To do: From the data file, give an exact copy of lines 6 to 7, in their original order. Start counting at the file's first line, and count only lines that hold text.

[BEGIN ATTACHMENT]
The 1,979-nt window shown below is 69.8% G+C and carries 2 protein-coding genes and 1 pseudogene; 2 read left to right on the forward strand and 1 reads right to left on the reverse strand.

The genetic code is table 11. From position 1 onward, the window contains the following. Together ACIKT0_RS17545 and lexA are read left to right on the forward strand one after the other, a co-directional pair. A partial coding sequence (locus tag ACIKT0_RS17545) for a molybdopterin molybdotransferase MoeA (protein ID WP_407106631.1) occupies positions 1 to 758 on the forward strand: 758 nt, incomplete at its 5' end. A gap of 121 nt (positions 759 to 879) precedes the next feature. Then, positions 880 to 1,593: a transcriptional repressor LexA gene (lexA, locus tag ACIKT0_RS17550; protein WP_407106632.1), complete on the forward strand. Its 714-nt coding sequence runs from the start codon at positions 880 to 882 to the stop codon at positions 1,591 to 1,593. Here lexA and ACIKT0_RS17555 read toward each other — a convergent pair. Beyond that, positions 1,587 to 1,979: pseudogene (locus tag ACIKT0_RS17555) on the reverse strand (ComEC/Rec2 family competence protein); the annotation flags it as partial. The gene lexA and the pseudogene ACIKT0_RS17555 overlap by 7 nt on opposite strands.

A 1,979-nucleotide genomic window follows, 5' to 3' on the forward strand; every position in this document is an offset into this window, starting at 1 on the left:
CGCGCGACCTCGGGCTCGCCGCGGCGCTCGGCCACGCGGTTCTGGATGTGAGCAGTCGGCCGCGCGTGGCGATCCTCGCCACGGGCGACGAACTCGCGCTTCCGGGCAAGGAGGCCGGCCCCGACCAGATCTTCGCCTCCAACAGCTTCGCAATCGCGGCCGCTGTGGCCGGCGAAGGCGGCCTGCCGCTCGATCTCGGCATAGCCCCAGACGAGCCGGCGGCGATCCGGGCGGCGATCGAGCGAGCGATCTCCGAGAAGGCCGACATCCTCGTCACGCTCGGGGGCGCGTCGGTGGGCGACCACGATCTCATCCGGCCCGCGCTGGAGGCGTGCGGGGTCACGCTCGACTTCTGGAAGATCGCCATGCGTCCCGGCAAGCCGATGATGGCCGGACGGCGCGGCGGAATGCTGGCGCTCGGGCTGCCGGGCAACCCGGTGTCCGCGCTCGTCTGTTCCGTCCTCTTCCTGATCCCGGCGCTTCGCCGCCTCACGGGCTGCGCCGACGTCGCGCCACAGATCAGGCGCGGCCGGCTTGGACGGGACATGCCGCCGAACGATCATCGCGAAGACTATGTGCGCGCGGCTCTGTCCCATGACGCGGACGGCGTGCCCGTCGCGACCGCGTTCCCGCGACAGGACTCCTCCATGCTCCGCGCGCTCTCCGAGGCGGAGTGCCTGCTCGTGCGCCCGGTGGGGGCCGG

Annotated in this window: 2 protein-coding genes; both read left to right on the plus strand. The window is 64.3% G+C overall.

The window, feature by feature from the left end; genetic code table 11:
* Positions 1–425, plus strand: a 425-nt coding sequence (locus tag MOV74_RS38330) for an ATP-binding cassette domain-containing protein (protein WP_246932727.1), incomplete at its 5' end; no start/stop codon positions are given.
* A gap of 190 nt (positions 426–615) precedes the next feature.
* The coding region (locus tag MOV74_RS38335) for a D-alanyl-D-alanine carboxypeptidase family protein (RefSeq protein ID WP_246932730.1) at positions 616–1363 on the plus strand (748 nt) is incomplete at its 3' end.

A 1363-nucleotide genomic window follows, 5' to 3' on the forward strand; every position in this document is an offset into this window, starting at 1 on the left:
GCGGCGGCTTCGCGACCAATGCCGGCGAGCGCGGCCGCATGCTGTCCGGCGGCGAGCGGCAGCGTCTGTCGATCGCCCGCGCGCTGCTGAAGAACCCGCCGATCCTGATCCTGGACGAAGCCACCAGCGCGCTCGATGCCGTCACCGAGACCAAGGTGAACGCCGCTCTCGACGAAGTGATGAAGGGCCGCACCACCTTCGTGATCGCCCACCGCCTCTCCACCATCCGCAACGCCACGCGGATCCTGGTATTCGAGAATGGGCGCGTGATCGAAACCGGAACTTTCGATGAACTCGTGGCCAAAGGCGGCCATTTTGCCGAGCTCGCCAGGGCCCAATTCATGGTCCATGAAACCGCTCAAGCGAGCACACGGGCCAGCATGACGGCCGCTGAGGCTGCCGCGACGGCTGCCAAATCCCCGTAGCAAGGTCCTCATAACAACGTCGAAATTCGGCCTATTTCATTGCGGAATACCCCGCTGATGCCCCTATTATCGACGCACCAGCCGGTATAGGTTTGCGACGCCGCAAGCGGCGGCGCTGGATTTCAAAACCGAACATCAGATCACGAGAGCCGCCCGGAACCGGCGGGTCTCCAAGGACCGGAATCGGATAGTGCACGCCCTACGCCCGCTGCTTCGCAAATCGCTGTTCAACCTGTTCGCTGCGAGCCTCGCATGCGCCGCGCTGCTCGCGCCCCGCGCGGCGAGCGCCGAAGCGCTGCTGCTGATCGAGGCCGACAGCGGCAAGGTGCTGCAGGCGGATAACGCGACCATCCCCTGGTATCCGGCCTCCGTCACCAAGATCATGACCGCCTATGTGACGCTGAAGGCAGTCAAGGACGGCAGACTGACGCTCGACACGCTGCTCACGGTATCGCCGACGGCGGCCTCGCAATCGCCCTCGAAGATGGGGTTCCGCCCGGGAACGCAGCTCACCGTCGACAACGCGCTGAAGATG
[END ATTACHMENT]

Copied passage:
The window, feature by feature from the left end; genetic code table 11:
* Positions 1–425, plus strand: a 425-nt coding sequence (locus tag MOV74_RS38330) for an ATP-binding cassette domain-containing protein (protein WP_246932727.1), incomplete at its 5' end; no start/stop codon positions are given.